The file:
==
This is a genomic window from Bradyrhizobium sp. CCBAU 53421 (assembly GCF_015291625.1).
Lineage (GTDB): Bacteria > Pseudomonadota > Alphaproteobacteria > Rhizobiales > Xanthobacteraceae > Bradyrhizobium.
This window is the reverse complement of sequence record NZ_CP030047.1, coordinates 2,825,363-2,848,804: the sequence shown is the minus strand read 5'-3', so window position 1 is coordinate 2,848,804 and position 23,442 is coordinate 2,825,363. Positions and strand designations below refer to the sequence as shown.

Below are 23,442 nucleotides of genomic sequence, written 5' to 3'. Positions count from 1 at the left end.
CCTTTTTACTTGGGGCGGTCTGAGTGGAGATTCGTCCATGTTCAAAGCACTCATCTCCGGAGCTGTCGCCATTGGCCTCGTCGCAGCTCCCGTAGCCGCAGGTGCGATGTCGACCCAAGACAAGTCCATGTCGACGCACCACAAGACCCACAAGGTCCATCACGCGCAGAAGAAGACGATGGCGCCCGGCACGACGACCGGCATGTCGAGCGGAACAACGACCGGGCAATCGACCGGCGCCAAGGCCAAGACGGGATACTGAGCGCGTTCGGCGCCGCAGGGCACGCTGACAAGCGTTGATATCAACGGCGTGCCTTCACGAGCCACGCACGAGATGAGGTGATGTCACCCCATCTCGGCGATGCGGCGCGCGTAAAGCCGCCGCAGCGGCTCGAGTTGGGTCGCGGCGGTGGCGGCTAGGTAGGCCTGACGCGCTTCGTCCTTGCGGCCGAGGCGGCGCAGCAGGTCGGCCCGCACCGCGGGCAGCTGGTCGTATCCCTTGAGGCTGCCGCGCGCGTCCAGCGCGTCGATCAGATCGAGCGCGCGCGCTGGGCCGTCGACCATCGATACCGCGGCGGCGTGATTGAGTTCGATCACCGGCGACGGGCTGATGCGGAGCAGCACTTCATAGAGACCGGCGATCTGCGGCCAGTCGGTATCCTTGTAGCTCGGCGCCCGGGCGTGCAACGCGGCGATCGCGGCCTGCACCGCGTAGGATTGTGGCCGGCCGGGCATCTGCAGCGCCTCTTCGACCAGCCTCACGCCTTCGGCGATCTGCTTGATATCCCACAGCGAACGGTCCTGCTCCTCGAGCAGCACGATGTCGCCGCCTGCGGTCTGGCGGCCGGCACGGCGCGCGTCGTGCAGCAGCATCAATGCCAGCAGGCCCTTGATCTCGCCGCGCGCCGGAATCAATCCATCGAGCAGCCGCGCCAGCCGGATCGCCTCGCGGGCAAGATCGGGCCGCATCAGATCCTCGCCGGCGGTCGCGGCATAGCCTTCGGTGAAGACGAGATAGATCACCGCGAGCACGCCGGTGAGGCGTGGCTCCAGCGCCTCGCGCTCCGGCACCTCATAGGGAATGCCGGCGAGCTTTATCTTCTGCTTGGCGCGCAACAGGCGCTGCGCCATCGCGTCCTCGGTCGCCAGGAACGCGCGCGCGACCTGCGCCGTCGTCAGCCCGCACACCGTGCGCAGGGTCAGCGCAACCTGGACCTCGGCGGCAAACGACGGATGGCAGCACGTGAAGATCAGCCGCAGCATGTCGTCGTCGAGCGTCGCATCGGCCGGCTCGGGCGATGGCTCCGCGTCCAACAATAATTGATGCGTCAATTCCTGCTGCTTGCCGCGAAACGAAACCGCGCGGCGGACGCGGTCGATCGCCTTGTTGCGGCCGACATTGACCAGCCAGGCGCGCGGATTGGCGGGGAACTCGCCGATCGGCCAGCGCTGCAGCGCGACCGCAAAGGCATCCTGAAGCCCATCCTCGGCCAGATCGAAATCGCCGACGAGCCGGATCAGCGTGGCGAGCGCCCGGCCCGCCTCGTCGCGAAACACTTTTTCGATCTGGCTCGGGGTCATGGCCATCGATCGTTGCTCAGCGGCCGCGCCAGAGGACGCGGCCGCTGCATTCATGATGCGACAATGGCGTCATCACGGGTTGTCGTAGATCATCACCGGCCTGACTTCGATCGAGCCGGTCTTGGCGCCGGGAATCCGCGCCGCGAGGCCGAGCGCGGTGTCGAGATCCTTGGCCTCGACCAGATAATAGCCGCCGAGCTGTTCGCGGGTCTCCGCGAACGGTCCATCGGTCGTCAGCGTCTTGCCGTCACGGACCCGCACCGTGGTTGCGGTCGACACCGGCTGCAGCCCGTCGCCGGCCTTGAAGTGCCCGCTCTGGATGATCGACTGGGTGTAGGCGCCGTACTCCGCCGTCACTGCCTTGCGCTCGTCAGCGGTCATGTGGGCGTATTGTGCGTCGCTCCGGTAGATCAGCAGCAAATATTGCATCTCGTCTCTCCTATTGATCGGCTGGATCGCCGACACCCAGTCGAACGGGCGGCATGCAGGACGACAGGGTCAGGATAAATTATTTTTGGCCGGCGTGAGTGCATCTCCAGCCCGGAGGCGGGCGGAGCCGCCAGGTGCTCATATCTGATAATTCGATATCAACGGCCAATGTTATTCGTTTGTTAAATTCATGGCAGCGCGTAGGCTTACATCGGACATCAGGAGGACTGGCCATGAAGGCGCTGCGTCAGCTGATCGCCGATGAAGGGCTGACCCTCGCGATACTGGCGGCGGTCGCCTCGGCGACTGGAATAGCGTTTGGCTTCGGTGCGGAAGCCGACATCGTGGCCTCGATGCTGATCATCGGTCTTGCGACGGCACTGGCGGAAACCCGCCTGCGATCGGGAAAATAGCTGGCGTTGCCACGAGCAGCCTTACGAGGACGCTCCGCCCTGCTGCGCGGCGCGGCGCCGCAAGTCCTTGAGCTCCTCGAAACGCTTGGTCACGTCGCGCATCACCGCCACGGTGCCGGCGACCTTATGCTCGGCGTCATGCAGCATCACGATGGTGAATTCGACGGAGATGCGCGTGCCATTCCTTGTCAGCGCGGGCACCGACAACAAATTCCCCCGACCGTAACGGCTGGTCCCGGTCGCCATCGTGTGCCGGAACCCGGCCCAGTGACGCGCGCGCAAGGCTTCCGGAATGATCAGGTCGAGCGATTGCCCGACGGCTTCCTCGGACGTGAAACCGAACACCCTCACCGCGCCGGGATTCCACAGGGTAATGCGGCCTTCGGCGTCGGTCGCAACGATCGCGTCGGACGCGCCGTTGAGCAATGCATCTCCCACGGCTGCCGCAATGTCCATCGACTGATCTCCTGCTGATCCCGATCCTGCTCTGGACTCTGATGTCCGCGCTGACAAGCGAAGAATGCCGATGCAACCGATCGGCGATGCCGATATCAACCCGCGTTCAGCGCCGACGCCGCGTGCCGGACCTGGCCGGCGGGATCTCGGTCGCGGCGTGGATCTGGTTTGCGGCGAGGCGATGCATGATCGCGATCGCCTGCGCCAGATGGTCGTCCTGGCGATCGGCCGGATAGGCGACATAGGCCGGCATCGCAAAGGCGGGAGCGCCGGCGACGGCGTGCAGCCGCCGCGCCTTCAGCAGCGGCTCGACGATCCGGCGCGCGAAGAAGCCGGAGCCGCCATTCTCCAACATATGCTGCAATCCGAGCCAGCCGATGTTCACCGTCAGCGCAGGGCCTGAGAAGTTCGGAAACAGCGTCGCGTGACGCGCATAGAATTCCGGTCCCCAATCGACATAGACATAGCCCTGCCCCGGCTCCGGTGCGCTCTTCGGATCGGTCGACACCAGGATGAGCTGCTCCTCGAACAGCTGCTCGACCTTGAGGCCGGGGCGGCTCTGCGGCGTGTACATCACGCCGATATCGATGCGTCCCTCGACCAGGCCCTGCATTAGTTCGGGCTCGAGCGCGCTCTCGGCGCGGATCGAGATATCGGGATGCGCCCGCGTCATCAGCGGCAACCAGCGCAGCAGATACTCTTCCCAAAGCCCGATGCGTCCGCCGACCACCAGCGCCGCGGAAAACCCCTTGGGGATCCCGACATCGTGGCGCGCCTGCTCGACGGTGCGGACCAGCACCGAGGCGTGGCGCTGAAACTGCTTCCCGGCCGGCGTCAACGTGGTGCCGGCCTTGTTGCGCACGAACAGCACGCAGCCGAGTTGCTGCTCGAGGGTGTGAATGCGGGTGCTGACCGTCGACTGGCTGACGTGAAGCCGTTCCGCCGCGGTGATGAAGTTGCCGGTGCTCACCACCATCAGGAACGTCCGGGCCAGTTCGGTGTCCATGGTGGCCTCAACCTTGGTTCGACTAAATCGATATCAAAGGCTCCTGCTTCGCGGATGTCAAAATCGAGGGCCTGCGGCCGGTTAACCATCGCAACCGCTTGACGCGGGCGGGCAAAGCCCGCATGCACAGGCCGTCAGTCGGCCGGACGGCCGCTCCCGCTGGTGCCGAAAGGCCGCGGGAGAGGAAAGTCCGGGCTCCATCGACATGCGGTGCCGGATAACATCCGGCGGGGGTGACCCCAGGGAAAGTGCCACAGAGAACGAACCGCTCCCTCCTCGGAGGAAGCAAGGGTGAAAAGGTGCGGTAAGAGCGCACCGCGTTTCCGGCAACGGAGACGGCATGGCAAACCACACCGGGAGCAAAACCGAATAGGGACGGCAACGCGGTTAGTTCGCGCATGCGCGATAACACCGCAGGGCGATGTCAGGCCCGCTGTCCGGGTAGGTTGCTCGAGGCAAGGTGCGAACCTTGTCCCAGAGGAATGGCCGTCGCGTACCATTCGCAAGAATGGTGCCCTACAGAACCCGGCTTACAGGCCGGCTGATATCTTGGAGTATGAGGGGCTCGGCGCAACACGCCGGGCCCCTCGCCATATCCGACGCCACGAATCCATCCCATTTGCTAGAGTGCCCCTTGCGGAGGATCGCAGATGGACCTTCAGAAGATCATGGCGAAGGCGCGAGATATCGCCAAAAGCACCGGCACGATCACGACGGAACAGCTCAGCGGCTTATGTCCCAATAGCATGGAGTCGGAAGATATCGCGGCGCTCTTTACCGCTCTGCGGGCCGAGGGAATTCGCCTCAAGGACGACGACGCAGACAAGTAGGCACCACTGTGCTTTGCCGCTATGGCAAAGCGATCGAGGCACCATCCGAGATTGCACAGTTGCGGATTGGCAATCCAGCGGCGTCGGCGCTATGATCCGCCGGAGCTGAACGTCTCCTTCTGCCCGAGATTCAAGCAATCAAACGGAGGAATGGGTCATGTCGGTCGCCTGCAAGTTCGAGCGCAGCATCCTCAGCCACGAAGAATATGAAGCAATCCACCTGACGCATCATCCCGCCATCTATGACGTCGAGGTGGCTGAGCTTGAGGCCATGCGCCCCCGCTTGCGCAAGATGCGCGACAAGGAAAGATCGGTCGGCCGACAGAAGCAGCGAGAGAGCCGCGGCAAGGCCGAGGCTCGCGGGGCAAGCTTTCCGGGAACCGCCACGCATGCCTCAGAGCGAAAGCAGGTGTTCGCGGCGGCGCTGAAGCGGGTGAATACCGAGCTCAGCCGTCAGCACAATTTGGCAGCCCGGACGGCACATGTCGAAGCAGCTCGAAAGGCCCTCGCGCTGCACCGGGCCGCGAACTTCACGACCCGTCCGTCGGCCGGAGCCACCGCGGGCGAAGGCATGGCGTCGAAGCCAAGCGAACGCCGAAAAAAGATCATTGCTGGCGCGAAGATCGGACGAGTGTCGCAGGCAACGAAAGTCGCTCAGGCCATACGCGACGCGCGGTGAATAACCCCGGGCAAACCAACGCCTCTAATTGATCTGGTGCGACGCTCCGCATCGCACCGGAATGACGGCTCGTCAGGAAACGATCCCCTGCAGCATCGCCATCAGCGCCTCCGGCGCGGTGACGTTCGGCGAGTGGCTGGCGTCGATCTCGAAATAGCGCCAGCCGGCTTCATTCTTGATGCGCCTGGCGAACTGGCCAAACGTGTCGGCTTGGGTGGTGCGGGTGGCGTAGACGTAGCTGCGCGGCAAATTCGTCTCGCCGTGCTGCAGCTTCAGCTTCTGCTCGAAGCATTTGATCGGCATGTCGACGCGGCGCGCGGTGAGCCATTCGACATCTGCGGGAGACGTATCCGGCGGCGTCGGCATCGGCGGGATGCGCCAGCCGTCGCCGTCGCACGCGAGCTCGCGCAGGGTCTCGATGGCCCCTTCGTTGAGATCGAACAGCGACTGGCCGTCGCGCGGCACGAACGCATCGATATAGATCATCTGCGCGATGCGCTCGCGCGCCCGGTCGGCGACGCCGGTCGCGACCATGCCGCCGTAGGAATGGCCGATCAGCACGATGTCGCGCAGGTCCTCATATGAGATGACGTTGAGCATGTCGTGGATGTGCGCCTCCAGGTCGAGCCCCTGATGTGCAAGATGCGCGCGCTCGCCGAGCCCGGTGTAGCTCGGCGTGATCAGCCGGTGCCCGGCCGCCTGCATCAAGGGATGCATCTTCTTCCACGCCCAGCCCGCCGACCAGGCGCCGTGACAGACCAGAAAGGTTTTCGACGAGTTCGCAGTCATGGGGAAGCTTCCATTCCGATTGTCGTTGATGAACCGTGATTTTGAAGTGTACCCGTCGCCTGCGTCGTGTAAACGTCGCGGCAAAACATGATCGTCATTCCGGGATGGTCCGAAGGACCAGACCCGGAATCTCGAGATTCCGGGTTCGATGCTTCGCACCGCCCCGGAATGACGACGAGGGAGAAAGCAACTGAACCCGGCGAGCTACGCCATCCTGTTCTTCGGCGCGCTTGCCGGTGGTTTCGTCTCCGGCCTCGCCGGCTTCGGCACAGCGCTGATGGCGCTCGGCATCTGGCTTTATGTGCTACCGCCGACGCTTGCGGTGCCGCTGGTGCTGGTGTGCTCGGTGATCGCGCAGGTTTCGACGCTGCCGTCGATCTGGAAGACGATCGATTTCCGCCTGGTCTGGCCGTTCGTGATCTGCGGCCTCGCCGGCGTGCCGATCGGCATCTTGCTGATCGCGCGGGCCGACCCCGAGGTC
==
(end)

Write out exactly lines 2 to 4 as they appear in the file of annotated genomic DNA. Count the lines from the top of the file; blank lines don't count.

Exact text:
Lineage (GTDB): Bacteria > Pseudomonadota > Alphaproteobacteria > Rhizobiales > Xanthobacteraceae > Bradyrhizobium.
This window is the reverse complement of sequence record NZ_CP030047.1, coordinates 2,825,363-2,848,804: the sequence shown is the minus strand read 5'-3', so window position 1 is coordinate 2,848,804 and position 23,442 is coordinate 2,825,363. Positions and strand designations below refer to the sequence as shown.

Below are 23,442 nucleotides of genomic sequence, written 5' to 3'. Positions count from 1 at the left end.